Jennifer: Basically, we include justice (courts), law enforcement, medical, mental/behavioral health, treatment/recovery, and public health. Our roles are to bring diverse perspectives to the task force along the continuum of prevention through recovery.

Cynthia: Do you think the challenges you face are unique to your area, and does that require a unique approach to the problem?

Kristi: Yes and no. We are similar to other rural frontier areas in that we struggle with a lack of resources available locally, limited capacity, and small populations that make it difficult to sustain programs in the long run. In both Lake and Klamath counties, the economy was once largely natural resource-based. When logging regulations changed, mills closed and once-booming towns saw people leave in droves.

But we definitely have our own unique challenges, particularly in Lake County. Lakeview, the county seat, has fewer than 3,000 people. That makes it the largest town in the county, which has fewer than one person per square mile. The second largest community is an unincorporated area called Christmas Valley, located 100 miles north of Lakeview. Klamath Falls, the nearest town with stoplights and Starbucks, is more than 90 miles away. Cities with populations higher than 50,000 are three-hour drives in good weather. Our isolation makes it difficult to attract and retain qualified employees for a variety of jobs. It means we have to think creatively to solve universal problems such as food insecurity and lack of housing. It also means that for us, collaboration isn’t a buzzword. Working together is the only way to move forward.

Jennifer: I’d add that our challenges are unique to the rural environment when compared to urban areas. Although there is a crossover of challenges between Klamath and Lake counties, there are certain barriers each struggle with. For example, Lake doesn’t have any local residential treatment providers. Klamath does, but the system is very complicated and difficult to navigate.

Francie: I do believe our region faces unique challenges, though we share many of those with other rural communities in the greater regions of Eastern Oregon, Southern Oregon, and even parts of Central Oregon. We regularly face the challenge of educating the mindset and assumptions of colleagues and grant funders living and working in the populated valley and along the I-5 corridor. The basic needs here are not so different, but we have far fewer social service-type resources, yet we are rich in natural resources. So larger city issues of density and pollution, gang violence, etc. are not present here, but isolation of elders, and lack of parenting/family management skills, jobs, housing, access to healthcare, and affordable healthy food are.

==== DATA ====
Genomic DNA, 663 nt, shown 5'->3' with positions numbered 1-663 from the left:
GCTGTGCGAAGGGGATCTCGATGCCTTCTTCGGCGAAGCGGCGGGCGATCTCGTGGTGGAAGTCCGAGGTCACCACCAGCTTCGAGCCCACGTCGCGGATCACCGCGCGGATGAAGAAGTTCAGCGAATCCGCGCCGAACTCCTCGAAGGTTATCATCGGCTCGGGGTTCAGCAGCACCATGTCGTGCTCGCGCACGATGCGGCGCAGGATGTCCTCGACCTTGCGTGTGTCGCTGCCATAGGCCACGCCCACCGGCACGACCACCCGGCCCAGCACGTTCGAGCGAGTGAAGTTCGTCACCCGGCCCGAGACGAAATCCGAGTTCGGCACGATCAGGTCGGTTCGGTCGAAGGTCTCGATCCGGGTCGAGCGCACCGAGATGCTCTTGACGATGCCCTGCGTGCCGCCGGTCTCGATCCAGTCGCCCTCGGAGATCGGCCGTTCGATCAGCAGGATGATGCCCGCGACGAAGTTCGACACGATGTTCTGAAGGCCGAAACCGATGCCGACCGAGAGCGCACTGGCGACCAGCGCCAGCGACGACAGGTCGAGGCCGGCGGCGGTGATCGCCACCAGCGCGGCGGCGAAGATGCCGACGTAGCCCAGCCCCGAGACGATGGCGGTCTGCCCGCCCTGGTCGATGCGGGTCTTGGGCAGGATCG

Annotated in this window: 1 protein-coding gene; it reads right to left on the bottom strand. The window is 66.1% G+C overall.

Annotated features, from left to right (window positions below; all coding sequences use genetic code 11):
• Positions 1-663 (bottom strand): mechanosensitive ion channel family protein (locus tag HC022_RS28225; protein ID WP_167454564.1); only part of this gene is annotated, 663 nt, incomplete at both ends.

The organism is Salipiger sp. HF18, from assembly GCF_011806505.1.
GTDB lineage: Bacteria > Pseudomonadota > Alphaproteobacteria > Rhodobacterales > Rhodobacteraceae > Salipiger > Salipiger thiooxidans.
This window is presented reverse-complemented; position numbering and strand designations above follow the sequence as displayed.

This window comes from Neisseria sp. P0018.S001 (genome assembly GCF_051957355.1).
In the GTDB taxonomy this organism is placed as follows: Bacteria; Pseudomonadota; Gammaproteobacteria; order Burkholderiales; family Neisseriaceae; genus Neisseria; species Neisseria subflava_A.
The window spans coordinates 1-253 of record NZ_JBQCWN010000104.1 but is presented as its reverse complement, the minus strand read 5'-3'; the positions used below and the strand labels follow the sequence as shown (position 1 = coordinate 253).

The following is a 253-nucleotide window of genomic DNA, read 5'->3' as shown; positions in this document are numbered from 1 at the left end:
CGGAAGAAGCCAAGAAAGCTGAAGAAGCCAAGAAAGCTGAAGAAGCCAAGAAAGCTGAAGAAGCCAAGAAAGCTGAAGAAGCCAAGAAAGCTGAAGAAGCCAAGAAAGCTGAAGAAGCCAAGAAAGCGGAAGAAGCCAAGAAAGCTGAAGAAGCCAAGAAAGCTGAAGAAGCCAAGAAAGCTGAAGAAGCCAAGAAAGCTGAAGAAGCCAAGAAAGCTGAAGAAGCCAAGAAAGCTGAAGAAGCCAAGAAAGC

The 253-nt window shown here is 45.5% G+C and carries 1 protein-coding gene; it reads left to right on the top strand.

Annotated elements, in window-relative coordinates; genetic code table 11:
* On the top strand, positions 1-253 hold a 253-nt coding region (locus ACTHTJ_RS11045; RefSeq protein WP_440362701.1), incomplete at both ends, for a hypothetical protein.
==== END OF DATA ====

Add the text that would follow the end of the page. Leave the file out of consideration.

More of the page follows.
Cynthia: You appear to have taken a comprehensive approach to the problem, tackling all of the contributing factors. Was this a result of the triad planning? Or how did you develop this approach?

Kristi: I can’t imagine our team NOT taking a comprehensive approach, particularly for a planning grant like this. We started with the challenge — people dependent on or addicted to opioids and other drugs — and looked at everything we could think of that impacted that challenge. The original partners represented primary care, mental health, substance abuse, law enforcement, public health, chronic care management, and public transportation. That makeup alone forced us to look beyond the problem to the systemic and social factors that contributed to drug abuse.

Francie: Kristi gets credit for all of that, but I can say that as the Prevention Coordinator, covering all of Lake County for all populations, I get around and interact in the community a lot, and I share what I learn with Kristi. As a one-person department, it is great to have someone who is willing to listen and has a desire to understand and connect the dots on what we see and hear and then look for solutions and funding to support those needs.

Cynthia: Have you begun to implement any of the programs you’ve noted in your proposal?

Kristi: We knew going into the project that Lake County’s law enforcement officers needed naloxone. The Lake County Sheriff’s Office patrols an area nearly the size of New Jersey. They’re often first on the scene in emergencies. The county’s only emergency room is in Lakeview and the ambulance services are almost completely volunteer. If a deputy encounters someone who has overdosed in a remote corner of the county, an ambulance isn’t going to reach that person in time.

When we talked with partners in Klamath County, we learned the sheriff’s department had naloxone but its police departments didn’t. The grant allowed us to train Klamath Falls police officers and give them naloxone. We will do the same for two smaller police departments in 2020.